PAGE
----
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Continuing Disability Review (CDR) should I be worried?

Recently on our disability forum a user asked, “I just received notification that the Social Security Administration is going to perform a Continuing Disability Review (CDR) on my claim. I am worried. Does this mean I am going to lose my SSDI benefits?”

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What is a Continuing Disability Review (CDR)?


The Social Security Administration (SSA), under current Social Security laws, has the legal authority and right to review all disability claims. There are a variety of reasons the administration has decided this is necessary, but the primary reason is to verify that claimants continue to have a severe medical or physical impairment and they continue to lack the ability to work.

Most claimants can expect to have a CDR every three years; although the amount of time can be extended for claimants who have a condition that the SSA does not expect to improve. Additionally, if the SSA gets busy or has limited funding (from everything I have read) it appears that the CDR process is the first task that gets shuffled to the bottom of the “to do” list.

With that said, however, most claimants who receive disability benefits for an extended period of time can expect a Continuing Disability Review at some point in their lives.

What events can trigger a CDR?

It’s important to note, however, while CDR’s are routine part of the disability process, they can be triggered by certain events. For example, if you start back to work and make too much money or if you try to return to work through a Trial Work Period, you may trigger a CDR. Additionally, if you take part in vocational therapy or someone notifies the SSA that they believe you are not disabled, this could also trigger a CDR

What do I do if the SSA notifies me about a CDR?


Ignoring the SSA is kind of like ignoring the IRS. If they contact you and request information for a CDR, it is best to respond. Failure to respond could eventually result in the termination of your SSDI benefits.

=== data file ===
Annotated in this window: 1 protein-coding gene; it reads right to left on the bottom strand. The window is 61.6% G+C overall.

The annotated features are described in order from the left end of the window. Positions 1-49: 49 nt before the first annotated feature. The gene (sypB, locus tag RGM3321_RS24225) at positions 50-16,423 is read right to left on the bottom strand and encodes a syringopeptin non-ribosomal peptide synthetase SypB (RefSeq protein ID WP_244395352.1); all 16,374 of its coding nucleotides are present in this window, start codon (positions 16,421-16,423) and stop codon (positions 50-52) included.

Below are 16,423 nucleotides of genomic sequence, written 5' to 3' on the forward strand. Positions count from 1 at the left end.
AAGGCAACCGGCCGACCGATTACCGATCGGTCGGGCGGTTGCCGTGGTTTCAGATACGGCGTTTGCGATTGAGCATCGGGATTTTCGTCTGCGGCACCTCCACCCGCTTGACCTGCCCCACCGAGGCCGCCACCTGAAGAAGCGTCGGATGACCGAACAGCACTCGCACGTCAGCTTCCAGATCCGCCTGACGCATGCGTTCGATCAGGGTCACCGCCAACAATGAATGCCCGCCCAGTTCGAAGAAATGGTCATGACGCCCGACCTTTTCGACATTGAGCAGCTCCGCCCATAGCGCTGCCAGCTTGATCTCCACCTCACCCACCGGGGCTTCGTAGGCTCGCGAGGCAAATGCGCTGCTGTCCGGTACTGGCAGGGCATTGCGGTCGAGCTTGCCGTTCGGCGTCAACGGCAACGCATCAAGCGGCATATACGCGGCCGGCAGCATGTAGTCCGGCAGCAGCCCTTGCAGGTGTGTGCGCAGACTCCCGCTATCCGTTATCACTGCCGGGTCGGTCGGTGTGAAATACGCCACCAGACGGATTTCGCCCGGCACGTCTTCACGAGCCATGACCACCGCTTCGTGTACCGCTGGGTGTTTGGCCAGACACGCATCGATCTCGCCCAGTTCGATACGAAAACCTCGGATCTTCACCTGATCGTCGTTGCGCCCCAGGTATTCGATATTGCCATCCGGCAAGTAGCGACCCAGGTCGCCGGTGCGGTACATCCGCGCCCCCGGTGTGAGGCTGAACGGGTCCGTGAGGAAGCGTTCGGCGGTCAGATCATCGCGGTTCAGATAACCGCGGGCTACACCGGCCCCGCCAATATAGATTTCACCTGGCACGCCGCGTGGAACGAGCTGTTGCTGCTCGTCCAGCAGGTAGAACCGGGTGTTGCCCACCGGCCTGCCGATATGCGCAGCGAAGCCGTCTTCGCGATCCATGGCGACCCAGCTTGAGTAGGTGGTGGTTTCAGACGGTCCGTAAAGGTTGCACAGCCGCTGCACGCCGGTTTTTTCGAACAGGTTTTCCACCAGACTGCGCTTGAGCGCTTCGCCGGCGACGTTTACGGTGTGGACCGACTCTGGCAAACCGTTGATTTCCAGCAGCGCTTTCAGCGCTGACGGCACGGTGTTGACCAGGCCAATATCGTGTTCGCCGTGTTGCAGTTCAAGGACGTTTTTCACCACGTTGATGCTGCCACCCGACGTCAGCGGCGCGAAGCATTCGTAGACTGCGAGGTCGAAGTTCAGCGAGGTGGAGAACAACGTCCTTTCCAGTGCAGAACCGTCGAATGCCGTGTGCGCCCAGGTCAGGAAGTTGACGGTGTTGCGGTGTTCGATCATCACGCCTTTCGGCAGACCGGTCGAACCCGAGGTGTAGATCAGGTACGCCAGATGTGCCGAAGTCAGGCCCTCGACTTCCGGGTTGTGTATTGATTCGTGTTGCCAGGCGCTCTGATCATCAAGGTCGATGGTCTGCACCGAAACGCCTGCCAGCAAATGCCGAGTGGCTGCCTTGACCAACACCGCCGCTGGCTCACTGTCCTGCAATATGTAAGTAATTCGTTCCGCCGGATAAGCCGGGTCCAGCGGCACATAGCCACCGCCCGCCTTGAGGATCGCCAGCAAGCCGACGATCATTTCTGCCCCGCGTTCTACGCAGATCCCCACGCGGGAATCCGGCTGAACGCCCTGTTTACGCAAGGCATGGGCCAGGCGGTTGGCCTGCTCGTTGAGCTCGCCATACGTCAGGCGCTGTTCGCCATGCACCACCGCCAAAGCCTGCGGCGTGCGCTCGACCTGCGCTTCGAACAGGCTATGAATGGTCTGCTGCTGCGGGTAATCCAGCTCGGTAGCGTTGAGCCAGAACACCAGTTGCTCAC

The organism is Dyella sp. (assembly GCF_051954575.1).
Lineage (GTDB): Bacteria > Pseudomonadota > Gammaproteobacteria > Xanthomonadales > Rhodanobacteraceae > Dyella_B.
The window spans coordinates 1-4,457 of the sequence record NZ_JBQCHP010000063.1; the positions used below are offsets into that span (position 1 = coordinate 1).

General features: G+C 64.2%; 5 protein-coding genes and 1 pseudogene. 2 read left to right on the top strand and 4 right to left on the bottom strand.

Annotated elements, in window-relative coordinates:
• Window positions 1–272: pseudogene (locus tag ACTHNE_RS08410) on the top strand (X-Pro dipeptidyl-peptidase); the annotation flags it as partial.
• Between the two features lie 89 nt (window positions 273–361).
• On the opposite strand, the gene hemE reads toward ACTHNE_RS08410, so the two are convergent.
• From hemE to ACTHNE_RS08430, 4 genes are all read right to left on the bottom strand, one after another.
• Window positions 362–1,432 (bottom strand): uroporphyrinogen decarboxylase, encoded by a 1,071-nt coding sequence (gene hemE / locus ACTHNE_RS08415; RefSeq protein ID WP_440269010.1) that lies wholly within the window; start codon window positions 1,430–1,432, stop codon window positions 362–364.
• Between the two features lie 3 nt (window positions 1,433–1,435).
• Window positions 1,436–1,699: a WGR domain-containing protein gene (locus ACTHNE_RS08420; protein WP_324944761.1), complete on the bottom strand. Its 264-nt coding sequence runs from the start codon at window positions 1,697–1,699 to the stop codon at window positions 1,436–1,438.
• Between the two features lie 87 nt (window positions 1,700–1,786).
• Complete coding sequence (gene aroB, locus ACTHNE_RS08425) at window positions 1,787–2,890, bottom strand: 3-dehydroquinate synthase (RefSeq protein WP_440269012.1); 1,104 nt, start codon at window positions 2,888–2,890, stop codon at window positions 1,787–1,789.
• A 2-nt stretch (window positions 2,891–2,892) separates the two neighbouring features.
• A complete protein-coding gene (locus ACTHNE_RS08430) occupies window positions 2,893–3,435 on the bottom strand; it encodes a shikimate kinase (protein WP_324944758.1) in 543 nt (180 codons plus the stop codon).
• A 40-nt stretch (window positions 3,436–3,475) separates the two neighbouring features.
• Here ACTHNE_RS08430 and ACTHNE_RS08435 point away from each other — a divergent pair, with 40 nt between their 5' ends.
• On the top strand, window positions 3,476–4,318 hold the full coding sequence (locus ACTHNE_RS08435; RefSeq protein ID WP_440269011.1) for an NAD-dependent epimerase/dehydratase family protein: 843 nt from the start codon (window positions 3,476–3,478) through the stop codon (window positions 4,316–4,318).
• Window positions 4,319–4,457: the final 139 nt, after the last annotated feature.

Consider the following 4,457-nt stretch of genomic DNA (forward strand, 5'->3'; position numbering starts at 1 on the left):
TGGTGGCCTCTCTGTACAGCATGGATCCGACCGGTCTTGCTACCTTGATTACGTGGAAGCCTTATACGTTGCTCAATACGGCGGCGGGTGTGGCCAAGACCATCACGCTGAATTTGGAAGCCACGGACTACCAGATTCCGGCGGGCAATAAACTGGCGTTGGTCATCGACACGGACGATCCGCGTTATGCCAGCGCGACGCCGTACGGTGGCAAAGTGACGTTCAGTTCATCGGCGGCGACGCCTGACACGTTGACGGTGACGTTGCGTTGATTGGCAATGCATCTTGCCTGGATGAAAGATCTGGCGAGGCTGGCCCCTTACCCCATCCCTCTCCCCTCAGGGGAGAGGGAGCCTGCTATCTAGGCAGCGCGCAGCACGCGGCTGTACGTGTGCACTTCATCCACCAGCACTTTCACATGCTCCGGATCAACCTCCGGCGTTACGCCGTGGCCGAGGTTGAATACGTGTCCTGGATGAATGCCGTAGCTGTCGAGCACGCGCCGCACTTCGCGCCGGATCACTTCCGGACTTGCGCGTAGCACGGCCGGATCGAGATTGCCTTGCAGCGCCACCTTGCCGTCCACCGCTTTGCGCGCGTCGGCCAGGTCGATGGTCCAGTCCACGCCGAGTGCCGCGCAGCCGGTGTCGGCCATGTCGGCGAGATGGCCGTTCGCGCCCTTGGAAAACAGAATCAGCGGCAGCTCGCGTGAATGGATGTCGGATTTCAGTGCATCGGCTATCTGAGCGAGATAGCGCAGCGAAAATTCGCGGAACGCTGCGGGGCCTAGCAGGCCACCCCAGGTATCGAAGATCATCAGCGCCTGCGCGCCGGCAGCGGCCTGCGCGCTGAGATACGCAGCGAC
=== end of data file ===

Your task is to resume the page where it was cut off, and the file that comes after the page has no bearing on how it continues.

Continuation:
To start the CDR process the SSA will generally send you Form SSA-455: Disability Update Form. This form provides a cursory review of your case which the SSA will review. After receiving the Disability Update Form they may decide a full medical review is not needed, and close the CDR.

In other cases you may be sent Form SSA-455: Disability Update Form but after a review the SSA decides they need more information and they will send you Form SSA-454 Report of Continuing Disability Review (this form could also be sent to you first if they know they need to complete a full disability review).

Regardless of the form sent, however, you need to complete it and make sure the SSA has all of the information they need.

CDR and a full medical review what does this mean?

Full continuing Disability Reviews are completed by a team at the Disability Determinations Office (DDS). The team consists of a doctor and a disability examiner. The information they will review is similar to what they reviewed for the initial disability decision. It can include all of your current medical data, including medical reports, medical tests, and medical treatments.

With this information they will review your overall health, including any conditions you have developed since your initial disability decision, but most importantly, they will determine how your health conditions affect your ability to work any relevant job in the past or retrain for new work.

Bottom Line:

A Continuing Disability Review is a normal part of the disability process, but you should take the request seriously because you could possible lose your benefits if the SSA decides you are no longer disabled.

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